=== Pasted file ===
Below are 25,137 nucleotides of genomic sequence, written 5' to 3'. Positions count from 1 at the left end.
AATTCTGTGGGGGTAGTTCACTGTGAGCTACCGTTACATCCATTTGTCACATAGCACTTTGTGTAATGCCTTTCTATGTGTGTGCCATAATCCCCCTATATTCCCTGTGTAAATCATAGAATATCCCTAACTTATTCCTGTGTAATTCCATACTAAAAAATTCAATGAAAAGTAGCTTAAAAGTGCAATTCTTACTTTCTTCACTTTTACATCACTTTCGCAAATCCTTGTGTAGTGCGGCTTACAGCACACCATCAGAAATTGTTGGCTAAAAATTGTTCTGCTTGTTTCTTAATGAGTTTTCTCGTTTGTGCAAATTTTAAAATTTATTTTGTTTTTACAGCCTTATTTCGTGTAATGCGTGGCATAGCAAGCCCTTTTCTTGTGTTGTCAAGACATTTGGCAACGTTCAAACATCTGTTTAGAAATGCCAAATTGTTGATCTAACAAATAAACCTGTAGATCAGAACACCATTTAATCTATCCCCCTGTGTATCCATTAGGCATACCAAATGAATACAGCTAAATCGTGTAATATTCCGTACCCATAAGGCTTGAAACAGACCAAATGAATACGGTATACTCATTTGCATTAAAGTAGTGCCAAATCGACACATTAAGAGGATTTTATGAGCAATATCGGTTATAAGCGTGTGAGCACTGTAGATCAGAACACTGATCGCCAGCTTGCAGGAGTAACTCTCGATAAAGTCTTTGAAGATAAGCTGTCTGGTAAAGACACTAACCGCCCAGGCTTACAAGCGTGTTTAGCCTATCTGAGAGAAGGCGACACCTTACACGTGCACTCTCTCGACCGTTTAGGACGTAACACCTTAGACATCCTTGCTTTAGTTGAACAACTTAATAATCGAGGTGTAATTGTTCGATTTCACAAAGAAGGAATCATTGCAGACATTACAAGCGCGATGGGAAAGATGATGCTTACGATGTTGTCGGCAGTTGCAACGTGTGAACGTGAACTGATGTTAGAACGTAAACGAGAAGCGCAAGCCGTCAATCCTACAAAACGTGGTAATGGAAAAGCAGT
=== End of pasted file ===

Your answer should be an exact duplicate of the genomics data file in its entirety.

Below are 25,137 nucleotides of genomic sequence, written 5' to 3'. Positions count from 1 at the left end.
AATTCTGTGGGGGTAGTTCACTGTGAGCTACCGTTACATCCATTTGTCACATAGCACTTTGTGTAATGCCTTTCTATGTGTGTGCCATAATCCCCCTATATTCCCTGTGTAAATCATAGAATATCCCTAACTTATTCCTGTGTAATTCCATACTAAAAAATTCAATGAAAAGTAGCTTAAAAGTGCAATTCTTACTTTCTTCACTTTTACATCACTTTCGCAAATCCTTGTGTAGTGCGGCTTACAGCACACCATCAGAAATTGTTGGCTAAAAATTGTTCTGCTTGTTTCTTAATGAGTTTTCTCGTTTGTGCAAATTTTAAAATTTATTTTGTTTTTACAGCCTTATTTCGTGTAATGCGTGGCATAGCAAGCCCTTTTCTTGTGTTGTCAAGACATTTGGCAACGTTCAAACATCTGTTTAGAAATGCCAAATTGTTGATCTAACAAATAAACCTGTAGATCAGAACACCATTTAATCTATCCCCCTGTGTATCCATTAGGCATACCAAATGAATACAGCTAAATCGTGTAATATTCCGTACCCATAAGGCTTGAAACAGACCAAATGAATACGGTATACTCATTTGCATTAAAGTAGTGCCAAATCGACACATTAAGAGGATTTTATGAGCAATATCGGTTATAAGCGTGTGAGCACTGTAGATCAGAACACTGATCGCCAGCTTGCAGGAGTAACTCTCGATAAAGTCTTTGAAGATAAGCTGTCTGGTAAAGACACTAACCGCCCAGGCTTACAAGCGTGTTTAGCCTATCTGAGAGAAGGCGACACCTTACACGTGCACTCTCTCGACCGTTTAGGACGTAACACCTTAGACATCCTTGCTTTAGTTGAACAACTTAATAATCGAGGTGTAATTGTTCGATTTCACAAAGAAGGAATCATTGCAGACATTACAAGCGCGATGGGAAAGATGATGCTTACGATGTTGTCGGCAGTTGCAACGTGTGAACGTGAACTGATGTTAGAACGTAAACGAGAAGCGCAAGCCGTCAATCCTACAAAACGTGGTAATGGAAAAGCAGT